I sort of raised an eyebrow at this this morning:

And I puzzled more over it when I followed the link:

Hillary Clinton has been named the most admired woman in the world for the 13th straight year in a Gallup poll of Americans released Monday.

The results are an indication of how long the former secretary of State has been admired in the public sphere, as she heads toward a likely presidential campaign.

In addition to being the most admired for the last 13 years, Clinton also has held the title for 17 of the last 18 years, stretching back to her time as first lady. Her streak was interrupted only by first lady Laura Bush in the wake of the Sept. 11, 2001, attacks.

Clinton has been named most admired in the Gallup poll more times than anyone else. She beat Eleanor Roosevelt by six victories….

She beats Eleanor Roosevelt’s record? Wow…

If you’d like to read more about the “most admired” women and men (Barack Obama tops that list), here’s the original Gallup report.

I’m not surprised that she tops a list that measures one’s notoriety. But most “admired”? Really? Respect, yes. Appreciation of the role she has played in public policy in recent years? I can see that. But admired?

I mean, don’t most people know a woman they personally admire more than ex-Sec. Clinton? Or Oprah Winfrey, or Angelina Jolie (really? Did you seeSalt?” I was trapped on a plane back from England with it… the horror…). How about your mother, people? Or the widow down the street holding two jobs to feed her kids?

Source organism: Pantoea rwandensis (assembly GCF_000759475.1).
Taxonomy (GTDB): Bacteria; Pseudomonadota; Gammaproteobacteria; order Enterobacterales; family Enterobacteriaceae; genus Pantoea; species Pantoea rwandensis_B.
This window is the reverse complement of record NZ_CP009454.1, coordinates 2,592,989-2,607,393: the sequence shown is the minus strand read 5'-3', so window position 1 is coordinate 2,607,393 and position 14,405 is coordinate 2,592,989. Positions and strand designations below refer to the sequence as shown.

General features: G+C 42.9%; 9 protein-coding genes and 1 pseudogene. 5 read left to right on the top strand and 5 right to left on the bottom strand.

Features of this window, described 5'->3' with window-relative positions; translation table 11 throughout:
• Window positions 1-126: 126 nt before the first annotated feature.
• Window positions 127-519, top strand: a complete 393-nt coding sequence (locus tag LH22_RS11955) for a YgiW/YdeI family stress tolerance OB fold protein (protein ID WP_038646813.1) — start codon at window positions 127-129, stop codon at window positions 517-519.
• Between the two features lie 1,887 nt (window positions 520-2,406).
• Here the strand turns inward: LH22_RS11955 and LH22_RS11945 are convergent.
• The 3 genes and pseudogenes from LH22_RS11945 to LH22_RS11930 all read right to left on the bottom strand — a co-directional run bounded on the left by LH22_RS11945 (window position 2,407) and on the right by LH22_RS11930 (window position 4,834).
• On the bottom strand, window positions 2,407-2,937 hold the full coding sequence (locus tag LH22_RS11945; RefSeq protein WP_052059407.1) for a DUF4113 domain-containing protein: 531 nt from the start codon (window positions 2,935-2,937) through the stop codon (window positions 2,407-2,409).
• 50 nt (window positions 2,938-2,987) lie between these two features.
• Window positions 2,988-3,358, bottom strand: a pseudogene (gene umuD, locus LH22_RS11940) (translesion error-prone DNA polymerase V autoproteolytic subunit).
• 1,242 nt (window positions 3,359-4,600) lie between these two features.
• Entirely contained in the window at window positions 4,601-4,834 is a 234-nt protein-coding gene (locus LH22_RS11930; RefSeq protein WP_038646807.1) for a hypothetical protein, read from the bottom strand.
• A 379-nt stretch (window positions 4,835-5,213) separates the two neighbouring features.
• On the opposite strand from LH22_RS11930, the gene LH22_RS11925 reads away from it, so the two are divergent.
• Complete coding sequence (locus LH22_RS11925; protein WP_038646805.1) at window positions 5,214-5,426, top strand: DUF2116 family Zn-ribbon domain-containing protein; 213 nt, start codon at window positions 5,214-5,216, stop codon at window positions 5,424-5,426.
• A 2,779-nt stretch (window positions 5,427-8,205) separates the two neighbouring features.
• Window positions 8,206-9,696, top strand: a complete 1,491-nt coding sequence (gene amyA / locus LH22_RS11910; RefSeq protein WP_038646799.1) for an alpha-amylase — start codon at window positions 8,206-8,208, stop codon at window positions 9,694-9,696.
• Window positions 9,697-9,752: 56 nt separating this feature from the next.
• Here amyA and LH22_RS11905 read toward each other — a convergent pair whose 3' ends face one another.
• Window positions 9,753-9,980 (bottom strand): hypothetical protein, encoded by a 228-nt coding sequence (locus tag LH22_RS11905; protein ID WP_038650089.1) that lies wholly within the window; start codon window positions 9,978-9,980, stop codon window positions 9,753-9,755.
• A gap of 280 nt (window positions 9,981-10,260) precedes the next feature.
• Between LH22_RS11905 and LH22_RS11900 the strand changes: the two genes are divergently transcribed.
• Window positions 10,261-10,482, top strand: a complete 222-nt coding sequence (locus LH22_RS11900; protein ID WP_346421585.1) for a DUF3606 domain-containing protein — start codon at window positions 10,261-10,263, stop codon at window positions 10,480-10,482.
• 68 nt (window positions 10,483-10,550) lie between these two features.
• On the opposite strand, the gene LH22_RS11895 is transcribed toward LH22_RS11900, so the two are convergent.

Yeah, the survey sort of implied that it wanted famous people, but it didn’t come right out and say that. (Actual wording: “What [woman/man] that you have heard or read about, living today in any part of the world, do you admire most? And who is your second choice?”)

Of course, it could be that a majority of respondents DID name their Moms, but individual mothers were never going to get as many votes as the celebs, given that there would always be a certain percentage of people who would only think of celebrities, because that’s the kind of culture we live in. Note that Hillary only got 12 percent of the vote (although that’s 50 percent more than Oprah got).

Still, I think people glossed over the word “admire,” and just went with name recognition. Yes, a couple of people on the list may actually be admired — Malala Yousafzai, and Pope Francis.

But most of the rest? I just don’t think “admired” is the word. Princess Kate? Nothing against the royals, but her one great accomplishment was to marry well. So unless you’re Elizabeth Bennet‘s mother, I doubt you “admire” her for it.

“Envy,” yes. But “admire” doesn’t sound right…